How funny to see Herman Cornejo listed as Bluebeard, that wife-murdering aristocrat in Perrault’s folktale, instead of Bluebird. Ya think they need to see a little more ballet in Detroit?
Update 2:45pm: That didn't take long for ABT to get to work fixing the casting but it's still a mess. Herman (now Bluebird instead of Bluebeard) is still listed on the front page as having two dates of Bluebird but no Desire while under his bio he is listed as Desire and two dates of Bluebird. We want to know who is the April 1st Aurora and why is there hesitation to disclose that information particularly when there is a convenient little square in which to place another picture? The people dancing the leading principal roles need to be disclosed to the buying public. Period.
Sad to report that a respected municipal ballet company, Madison Ballet, in Wisconsin has had to cancel the rest of its season due to lack of donations. Come on, Madison, step up and support your arts! You are prettier than Milwaukee and have nearly just as many private equity firms with oodles of dough.
Finally, New York City Ballet corpsman Joseph Gordon is old enough to walk into a bar for a beer. Though he still retains a youthful hint of Opie Taylor in the eyes and cheeks, his U.S. Navy dress whites now pump up his confidence with the ladies. Last night, when he tried to set himself up with the oh-so “experienced" Tiler Peck in Fancy Free, it initially looked like she was a cat who had found a new mouse to toy with rather than a mature sailor who would show her a nice night on the town. But Gordon, a corpsman since 2012, quickly swayed her thinking – and ours – with his slick, effortless partnering and big, big solo dancing in an awesome debut.
Andrew Veyette and Daniel Ulbricht, who made up the other two-thirds of the sailor trio, clearly had more experience with the ladies – which we will not, under any circumstances, go into on this blog. Veyette’s very American Rumba, accentuated by a slight rip in the back seam of his pants, was pretty darn close to what one finds in establishments along 9th Avenue in New York where sailors in uniform always get special drink and room rates during Fleet Week. Daniel Ulbricht’s high-flying, split-landing antics were brilliant and hilariously augmented by his appeals to the bartender to “keep ‘em coming.” In addition to Tiler Peck, the other ladies dressed for a good time were Gretchen Smith and Laine Habony.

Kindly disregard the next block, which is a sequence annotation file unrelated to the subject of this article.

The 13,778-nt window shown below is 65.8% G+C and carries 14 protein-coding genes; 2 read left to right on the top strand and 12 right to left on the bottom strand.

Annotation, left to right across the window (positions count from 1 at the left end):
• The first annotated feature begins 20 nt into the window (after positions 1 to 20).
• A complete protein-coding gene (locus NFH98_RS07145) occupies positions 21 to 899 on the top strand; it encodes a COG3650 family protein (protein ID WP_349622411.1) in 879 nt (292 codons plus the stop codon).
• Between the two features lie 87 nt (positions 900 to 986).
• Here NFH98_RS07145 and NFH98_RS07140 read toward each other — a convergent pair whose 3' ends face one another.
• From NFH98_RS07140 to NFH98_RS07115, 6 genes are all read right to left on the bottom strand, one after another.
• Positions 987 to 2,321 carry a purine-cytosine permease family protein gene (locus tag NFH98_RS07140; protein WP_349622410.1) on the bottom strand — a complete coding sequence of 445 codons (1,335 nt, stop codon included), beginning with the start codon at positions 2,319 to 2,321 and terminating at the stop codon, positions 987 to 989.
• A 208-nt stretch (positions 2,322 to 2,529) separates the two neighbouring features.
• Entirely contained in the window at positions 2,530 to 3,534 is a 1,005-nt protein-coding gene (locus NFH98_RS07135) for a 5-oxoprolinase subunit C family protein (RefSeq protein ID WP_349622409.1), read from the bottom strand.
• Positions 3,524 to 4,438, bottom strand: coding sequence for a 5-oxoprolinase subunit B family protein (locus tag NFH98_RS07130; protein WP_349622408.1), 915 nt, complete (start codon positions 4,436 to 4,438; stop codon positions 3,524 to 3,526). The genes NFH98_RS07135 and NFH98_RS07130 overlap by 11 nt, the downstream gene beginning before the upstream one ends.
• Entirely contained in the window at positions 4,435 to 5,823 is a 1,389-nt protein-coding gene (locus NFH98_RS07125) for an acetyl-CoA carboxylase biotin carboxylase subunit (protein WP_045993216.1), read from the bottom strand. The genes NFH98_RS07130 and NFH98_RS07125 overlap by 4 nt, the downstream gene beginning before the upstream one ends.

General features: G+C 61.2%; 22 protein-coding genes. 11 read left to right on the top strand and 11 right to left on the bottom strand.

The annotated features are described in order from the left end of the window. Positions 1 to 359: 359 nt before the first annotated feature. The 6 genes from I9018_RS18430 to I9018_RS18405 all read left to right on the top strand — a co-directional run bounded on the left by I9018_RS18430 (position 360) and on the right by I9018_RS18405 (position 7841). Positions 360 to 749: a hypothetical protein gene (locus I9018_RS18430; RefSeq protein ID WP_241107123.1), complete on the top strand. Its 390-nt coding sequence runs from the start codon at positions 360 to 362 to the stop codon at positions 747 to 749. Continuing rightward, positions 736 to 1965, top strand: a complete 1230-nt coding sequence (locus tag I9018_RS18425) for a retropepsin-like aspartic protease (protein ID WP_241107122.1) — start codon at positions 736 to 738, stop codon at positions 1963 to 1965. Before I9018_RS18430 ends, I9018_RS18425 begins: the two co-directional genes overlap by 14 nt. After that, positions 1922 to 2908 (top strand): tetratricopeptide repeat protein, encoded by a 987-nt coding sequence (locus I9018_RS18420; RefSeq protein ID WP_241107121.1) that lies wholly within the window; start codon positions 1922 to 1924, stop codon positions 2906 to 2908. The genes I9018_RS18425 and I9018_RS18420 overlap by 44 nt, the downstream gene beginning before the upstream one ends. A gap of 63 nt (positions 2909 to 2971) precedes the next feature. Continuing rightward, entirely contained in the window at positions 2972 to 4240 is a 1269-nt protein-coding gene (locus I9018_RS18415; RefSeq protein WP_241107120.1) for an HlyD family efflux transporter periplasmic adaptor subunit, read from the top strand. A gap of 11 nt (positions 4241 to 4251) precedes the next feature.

Of late, NYCB has had better male casts of Fancy Free than ABT for whom Jerome Robbins originally made the ballet – probably ever since Jose Manuel Carreno retired his Rumba. The addition of Joseph Gordon sees that trend continuing in the near future. We wonder how much longer it will be before Harrison Coll will be old enough to walk into a bar.
Georgina Pazcoguin stole the stage in her debut in Peter Martins' Barber Violin Concerto. Stole. It. Her unrelenting effort to convince her balletically-inclined partner, Russell Janzen, to throw form to the wind, was as intense as it was clearly modern dance in this choreography that sets a pair of ballet dancers in motion with a pair of barefooted modern dancers. Janzen succumbed – sort of – his natural elegance and danseur noble bearing are hard to shake off. Jared Angle and Teresa Reichlen completed the quartet. It is, for Angle, an excellent role that both highlighted his strengths and made his weaknesses unimportant. Teresa Reichlen managed all of the technical matters efficiently, but is not expressive from the waist up, despite extreme exercising of the eyebrows.
There were some fabulous performances in Balanchine’s Who Cares? last night — heck, most everybody was fabulous including the men’s demi-soloist ensemble of Harrison Coll, Cameron Dieck, Ralph Ippolito, Lars Nelson, and Peter Walker. Savannah Lowrey reprised her sultry performance from last Sunday. Ashly Isaacs smoldered like hot ash ready to start a fire anew in her blue costume. An outstanding technician, she now toys with the steps hinting of another Ashley Bouder and Tiler Peck to come. We are very excited to watch this dancer develop.